The Brand-Allison Act
The Bland-Allison Act called for the treasury to purchase between two and four million dollars of silver monthly to be converted into dollars. The bill was a result of a coalition of mining interests and agrarian and industrial reformers. The later group wished to cause inflation that would benefit the farmers and the workers.
The Bland-Allison Act was passed, over President Hayes' veto. It was sponsored by Democratic Representative Richard Bland and Republican Senator William Allison. The goal of the act was to inflate the US currency and thus help the farmers. Needless to say, the silver miners benefited as well.
The inability of the United States to emerge from the depression which began with the Panic of 1873 spurred a coalition of interests to push to change US policy on the purchase of silver. This coalition was trying to overturn the Specie Act of 1873 that had limited US currency purchase to gold. The group who included both agrarian interests who wished to create inflation in the economy as well as owners of silver mines. Both groups wanted the government to freely purchase silver and return to what was known as bimetallism, a currency based on more then one metal- in this case silver and gold and not just gold.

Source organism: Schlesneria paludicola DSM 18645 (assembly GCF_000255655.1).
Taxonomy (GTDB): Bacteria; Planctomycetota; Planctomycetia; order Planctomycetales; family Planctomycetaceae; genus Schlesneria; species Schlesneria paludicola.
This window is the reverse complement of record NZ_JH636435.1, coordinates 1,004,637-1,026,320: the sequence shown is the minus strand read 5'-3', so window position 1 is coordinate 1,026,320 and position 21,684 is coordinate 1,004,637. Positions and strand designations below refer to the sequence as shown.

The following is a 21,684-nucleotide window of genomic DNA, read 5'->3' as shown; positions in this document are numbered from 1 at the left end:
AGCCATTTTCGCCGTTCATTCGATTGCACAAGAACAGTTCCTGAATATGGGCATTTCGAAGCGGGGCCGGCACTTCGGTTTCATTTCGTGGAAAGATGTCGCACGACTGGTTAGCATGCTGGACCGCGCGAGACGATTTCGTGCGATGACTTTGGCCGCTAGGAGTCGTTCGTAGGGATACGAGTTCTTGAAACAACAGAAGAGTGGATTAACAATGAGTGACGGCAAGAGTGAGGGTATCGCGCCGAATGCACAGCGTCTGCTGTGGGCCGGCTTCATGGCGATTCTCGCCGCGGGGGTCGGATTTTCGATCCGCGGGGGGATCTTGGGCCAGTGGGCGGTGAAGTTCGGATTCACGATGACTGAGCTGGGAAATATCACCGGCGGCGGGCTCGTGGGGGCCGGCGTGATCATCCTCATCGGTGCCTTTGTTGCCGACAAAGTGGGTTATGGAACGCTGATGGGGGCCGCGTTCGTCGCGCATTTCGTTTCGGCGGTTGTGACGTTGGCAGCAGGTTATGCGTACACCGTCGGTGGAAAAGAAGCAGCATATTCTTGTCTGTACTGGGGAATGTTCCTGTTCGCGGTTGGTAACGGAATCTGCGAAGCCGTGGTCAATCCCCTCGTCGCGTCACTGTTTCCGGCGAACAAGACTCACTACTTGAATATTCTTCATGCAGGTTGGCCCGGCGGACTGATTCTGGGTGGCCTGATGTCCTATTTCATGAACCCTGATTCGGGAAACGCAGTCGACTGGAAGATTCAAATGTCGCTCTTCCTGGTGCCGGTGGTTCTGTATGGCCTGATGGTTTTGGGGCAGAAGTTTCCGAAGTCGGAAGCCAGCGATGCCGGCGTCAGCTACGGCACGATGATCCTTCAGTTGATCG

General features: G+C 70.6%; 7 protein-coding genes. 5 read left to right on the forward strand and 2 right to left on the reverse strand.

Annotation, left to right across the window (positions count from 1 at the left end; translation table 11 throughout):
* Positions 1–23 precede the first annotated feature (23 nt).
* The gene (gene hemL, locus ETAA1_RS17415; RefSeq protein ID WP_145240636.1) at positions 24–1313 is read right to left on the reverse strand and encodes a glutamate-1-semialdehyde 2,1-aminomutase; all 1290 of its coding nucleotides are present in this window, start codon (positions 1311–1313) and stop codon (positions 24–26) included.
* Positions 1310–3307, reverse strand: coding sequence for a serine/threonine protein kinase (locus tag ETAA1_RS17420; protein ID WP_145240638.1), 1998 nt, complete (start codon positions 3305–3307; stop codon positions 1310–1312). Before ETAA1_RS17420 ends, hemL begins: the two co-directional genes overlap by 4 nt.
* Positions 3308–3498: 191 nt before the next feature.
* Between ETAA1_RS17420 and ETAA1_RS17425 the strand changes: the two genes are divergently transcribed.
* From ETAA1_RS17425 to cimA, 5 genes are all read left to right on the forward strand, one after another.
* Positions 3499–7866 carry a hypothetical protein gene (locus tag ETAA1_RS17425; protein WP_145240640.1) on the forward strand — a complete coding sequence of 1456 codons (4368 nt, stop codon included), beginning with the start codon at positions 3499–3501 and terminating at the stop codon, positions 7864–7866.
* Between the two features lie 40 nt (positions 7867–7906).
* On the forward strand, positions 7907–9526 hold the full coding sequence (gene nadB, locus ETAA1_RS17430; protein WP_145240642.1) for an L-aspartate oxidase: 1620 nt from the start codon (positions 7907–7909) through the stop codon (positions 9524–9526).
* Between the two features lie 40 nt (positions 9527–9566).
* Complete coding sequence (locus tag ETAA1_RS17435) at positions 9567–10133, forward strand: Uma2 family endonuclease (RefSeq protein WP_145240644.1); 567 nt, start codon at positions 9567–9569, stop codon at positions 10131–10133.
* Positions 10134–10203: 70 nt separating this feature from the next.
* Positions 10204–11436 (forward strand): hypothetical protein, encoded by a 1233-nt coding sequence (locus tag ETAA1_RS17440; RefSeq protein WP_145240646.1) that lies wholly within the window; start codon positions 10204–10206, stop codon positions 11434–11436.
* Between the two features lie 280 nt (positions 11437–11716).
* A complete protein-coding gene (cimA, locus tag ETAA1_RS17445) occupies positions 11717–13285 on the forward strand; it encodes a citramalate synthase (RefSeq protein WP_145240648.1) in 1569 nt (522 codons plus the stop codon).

To many at the time the cause of the Panic had been the governments tight money policy, and thus they believed that if the money policy was loosened and thus the government would increase the money supply, thus resulting in the country coming out of the recession. Many of the farming interests who had purchased land on borrowed money favored the inflation that looser money would bring, inflation would make it easier to pay back their loans.
Representative Richard P. Bland, a Democrat of Missouri led the efforts to pass a bill instructing the government to purchase silver. The bill instructed the Treasury to buy between $2 - $4 million a year in silver from Western mines. The bill was passed in early 1878 but vetoed by President Hayes who believed in tight money. The Congress overrode the veto on February 23, 1878 and it became law. The effect of the law was very limited. The Hayes Administration purchased the minimum required by law, as a result the $2 million purchase had no significant impact on either the money supply- nor on the price of silver.